English Custard Tart (Pie)

I was just sitting there minding my own business, when an ad came up for a recipe for “magic crust custard pie”. After reading the recipe, I suddenly had the urge to make and eat a lot of custard pie, albeit an English custard tart (… don’t get me started). Now the custard tarts I’m used to are English custard tarts; the ones that are speckled with freshly grated nutmeg, the ones that are fragrantly eggy, smooth on the tongue, lightly sweet and wobbly. We never had custard tarts for dessert, they were more like a “cake” to be enjoyed with tea, and boy, do I miss Birds the confectioners!

Since the “magic crust custard pie” recipe was too easy to pass, I decided to make it the same day I saw it. I mean, why not? I had all of the ingredients at home, only the result was so bad, I felt sickened by the ingredients I had just wasted. For once, I followed the recipe to the tee, and the result was an abomination. Why on earth it had almost 300 reviews with an average of 5 stars out of 5, I have no idea! The recipe said that the flour sinks and creates its own crust… yeah, right! What I had was a thick, sweet, eggy, rubbery “thing”, with no crust whatsoever, and I cooked it for only 25 minutes, as opposed to 45! The “thing” was so rubbery, that I’m sure if I’d thrown it against the wall, it would have bounced back! I ended up eating the “rubbery thing” for breakfast; I just didn’t have the heart to throw away food made out of good ingredients.

To redeem my fond memories of custard tarts, I had to make a “proper” one. This recipe I am sharing with you is the closest thing you can get to an English egg tart in the US, that is unless you happen to live near a British bakery.

A warning to people who aren’t familiar with English custard tarts, the flavor is predominantly nutmeg, so, if you don’t like nutmeg, either omit the nutmeg, or skip this recipe altogether. A. was an example of this, he said the nutmeg just spoilt it for him. I think that unless you’re British, or have a love for nutmeg and egg custard, then it may be a little overwhelming. My explanation to A. was that custard tart to me is what pumpkin pie is to Americans. Very few people “get” pumpkin pie bar Americans. I mean, I like pumpkin pie, but I could happily live with the knowledge that I’d never eat it again. It will never be something that I’d crave… mainly because I never grew up with it.

As an additional note: the recipe for the pastry (crust) creates a really thin tart (pie), and unless you are very experienced with handling thin pastry (crusts), I would recommend in doubling the recipe, and storing any leftovers in the freezer.


Adapted from Delia online: Old-Fashioned English Custard Tart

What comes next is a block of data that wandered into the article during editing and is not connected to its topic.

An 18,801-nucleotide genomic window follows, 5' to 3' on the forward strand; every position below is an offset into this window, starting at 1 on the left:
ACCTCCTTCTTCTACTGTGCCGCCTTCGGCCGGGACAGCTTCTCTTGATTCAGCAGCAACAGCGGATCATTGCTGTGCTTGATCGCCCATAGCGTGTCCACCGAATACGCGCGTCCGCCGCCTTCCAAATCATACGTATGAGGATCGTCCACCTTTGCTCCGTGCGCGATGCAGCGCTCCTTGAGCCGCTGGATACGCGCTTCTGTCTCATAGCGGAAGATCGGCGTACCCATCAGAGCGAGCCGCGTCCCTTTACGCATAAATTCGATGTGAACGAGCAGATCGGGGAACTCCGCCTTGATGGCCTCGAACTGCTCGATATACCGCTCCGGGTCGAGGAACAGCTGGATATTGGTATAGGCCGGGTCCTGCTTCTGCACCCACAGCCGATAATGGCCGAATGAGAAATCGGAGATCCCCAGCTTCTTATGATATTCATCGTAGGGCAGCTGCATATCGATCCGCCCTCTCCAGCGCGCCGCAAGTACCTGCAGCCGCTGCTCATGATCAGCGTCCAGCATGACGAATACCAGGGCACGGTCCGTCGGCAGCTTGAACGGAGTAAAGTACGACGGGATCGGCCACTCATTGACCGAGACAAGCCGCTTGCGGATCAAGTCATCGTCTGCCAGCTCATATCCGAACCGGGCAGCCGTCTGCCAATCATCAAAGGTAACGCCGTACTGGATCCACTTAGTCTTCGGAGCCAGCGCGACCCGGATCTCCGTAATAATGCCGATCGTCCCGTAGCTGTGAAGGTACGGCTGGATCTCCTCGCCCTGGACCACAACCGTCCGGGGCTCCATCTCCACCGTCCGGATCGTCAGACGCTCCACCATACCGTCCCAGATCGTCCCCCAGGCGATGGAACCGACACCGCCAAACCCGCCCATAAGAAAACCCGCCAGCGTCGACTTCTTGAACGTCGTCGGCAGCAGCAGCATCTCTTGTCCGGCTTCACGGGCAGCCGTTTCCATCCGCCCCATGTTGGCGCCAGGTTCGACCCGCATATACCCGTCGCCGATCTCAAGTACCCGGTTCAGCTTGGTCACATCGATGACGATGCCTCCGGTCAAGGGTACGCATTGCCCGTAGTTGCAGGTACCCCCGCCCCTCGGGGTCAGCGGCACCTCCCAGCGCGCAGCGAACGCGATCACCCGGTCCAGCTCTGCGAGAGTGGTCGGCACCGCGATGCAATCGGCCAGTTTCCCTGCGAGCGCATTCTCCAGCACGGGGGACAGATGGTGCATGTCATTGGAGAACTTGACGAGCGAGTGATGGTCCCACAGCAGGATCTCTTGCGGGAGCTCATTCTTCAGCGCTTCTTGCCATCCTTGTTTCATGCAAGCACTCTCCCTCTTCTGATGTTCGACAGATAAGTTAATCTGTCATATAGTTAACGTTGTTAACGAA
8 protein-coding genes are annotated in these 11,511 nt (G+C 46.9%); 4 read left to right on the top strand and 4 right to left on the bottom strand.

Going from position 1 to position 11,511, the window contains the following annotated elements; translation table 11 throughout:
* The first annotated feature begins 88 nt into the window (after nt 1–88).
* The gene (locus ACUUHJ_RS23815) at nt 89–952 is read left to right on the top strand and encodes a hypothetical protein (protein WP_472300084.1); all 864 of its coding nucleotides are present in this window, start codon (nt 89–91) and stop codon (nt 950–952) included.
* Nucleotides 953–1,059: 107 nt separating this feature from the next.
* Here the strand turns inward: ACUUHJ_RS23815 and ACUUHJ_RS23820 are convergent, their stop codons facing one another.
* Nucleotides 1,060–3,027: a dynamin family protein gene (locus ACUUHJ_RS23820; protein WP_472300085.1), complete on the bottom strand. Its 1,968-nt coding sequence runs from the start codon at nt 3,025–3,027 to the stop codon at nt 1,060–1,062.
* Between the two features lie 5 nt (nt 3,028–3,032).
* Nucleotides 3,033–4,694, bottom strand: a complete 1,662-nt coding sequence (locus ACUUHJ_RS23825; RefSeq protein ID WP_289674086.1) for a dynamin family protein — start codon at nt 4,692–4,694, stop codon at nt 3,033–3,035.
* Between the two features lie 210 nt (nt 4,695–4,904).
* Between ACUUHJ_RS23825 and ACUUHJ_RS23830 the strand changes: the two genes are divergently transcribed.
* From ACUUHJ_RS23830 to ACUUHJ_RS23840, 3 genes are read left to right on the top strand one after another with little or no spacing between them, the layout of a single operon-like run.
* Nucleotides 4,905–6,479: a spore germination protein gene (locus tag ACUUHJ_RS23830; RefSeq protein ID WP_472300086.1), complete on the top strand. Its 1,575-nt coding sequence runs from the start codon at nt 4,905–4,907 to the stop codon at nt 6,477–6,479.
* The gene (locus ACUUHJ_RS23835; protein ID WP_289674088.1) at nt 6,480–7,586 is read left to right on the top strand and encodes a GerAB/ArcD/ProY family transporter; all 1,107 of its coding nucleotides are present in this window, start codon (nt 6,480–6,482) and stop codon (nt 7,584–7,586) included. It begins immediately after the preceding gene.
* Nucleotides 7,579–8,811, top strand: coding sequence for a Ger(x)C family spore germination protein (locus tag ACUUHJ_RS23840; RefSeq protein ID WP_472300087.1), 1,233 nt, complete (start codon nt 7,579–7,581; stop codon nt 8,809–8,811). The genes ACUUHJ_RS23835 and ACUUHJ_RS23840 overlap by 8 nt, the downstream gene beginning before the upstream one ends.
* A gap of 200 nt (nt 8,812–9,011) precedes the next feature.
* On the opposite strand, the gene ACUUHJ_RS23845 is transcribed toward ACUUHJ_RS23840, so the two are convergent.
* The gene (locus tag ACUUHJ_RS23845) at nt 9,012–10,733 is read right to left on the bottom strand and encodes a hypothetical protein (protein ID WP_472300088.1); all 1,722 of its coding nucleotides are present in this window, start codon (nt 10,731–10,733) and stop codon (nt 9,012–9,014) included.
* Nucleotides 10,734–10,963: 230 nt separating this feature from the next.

Makes 1 – 23 cm (9 inch) deep tart (pie)


For the pastry (crust)

  • 150 g (1 c) plain (all-purpose) flour
  • 25 g (2 ½ tablespoons) cold pressed vegetable shortening
  • 50 g (3 ½ tablespoons) salted European butter, cut into cubes

For the Egg Custard

  • 570 ml (2 1/3 c and 2 teaspoons) full-fat (whole) or skimmed (skim, 2%) milk *
  • 100 – 150 g (½ to ¾ c) raw cane (turbinado) sugar
  • 3 large chicken eggs and 2 large chicken egg yolks, beaten
  • 1 teaspoon vanilla extract


  • ½ whole nutmeg
  • 1 teaspoon salted butter, softened

* If you’re feeling really indulgent, use single cream (or half and half)


1. To make the pastry (crust), rub the butter and shortening into the flour until the mixture resembles breadcrumbs. Add 1 – 2 tablespoons of cold water, and mix to create a smooth, but not sticky dough. Flatten into a disc and wrap in cling film (plastic wrap), and then chill for 30 minutes.

2. Meanwhile, preheat the oven to 190°C (375°F).

3. Roll the pastry between two sheets of greaseproof (waxed) paper until large enough to fit into the pie dish. If using one batch of pastry (crust), you may need to do some patchwork. If using two batches of pastry (crust), trim the excess off with a sharp knife. Prick the bottom of the pastry case (shell) with a fork. Pop into the freezer for 5 minutes.

4. Bake in the middle of the oven for 4 minutes. If the middle of the pastry case (shell) is rising, poke it with a fork. Continue to bake for another 16 minutes.

5. Meanwhile, heat the milk and sugar in a pan over low heat, stirring until all of the sugar has dissolved. Remove from heat, then stir in the vanilla and eggs. Pass the mixture through a sieve (strainer) into a measuring jug, and then repeat back into the pan.

6. When the pastry case (shell) is ready, reduce heat to 160°C (325°F). Pour the egg mixture through the sieve (strainer) directly into the pastry case (shell). Grate nutmeg over the egg mixture and dot the top with butter.

7. Bake in the middle of the oven for 55-60 minutes, or until just set, the center should wobble. Let cool, before slicing and enjoying. The custard tart is just as good cold from the fridge the next day.


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